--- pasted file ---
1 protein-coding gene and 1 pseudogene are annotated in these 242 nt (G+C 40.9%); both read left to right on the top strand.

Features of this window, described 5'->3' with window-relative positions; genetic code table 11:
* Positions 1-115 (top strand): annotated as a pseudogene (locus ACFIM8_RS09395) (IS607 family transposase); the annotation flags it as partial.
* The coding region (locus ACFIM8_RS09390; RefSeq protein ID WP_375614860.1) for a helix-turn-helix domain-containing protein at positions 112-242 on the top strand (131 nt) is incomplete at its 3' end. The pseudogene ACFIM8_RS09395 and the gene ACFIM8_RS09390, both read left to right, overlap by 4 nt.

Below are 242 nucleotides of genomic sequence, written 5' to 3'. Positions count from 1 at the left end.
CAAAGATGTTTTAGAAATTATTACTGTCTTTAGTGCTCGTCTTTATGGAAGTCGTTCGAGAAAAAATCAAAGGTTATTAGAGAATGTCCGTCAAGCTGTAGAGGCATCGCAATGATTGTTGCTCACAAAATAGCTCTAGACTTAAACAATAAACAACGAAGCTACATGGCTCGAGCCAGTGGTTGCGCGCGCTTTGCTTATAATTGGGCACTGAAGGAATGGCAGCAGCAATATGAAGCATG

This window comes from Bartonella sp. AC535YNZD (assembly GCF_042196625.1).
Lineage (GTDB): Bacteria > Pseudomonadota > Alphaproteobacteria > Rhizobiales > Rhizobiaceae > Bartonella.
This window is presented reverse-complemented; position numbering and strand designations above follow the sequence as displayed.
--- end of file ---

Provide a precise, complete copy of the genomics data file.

1 protein-coding gene and 1 pseudogene are annotated in these 242 nt (G+C 40.9%); both read left to right on the top strand.

Features of this window, described 5'->3' with window-relative positions; genetic code table 11:
* Positions 1-115 (top strand): annotated as a pseudogene (locus ACFIM8_RS09395) (IS607 family transposase); the annotation flags it as partial.
* The coding region (locus ACFIM8_RS09390; RefSeq protein ID WP_375614860.1) for a helix-turn-helix domain-containing protein at positions 112-242 on the top strand (131 nt) is incomplete at its 3' end. The pseudogene ACFIM8_RS09395 and the gene ACFIM8_RS09390, both read left to right, overlap by 4 nt.

Below are 242 nucleotides of genomic sequence, written 5' to 3'. Positions count from 1 at the left end.
CAAAGATGTTTTAGAAATTATTACTGTCTTTAGTGCTCGTCTTTATGGAAGTCGTTCGAGAAAAAATCAAAGGTTATTAGAGAATGTCCGTCAAGCTGTAGAGGCATCGCAATGATTGTTGCTCACAAAATAGCTCTAGACTTAAACAATAAACAACGAAGCTACATGGCTCGAGCCAGTGGTTGCGCGCGCTTTGCTTATAATTGGGCACTGAAGGAATGGCAGCAGCAATATGAAGCATG

This window comes from Bartonella sp. AC535YNZD (assembly GCF_042196625.1).
Lineage (GTDB): Bacteria > Pseudomonadota > Alphaproteobacteria > Rhizobiales > Rhizobiaceae > Bartonella.
This window is presented reverse-complemented; position numbering and strand designations above follow the sequence as displayed.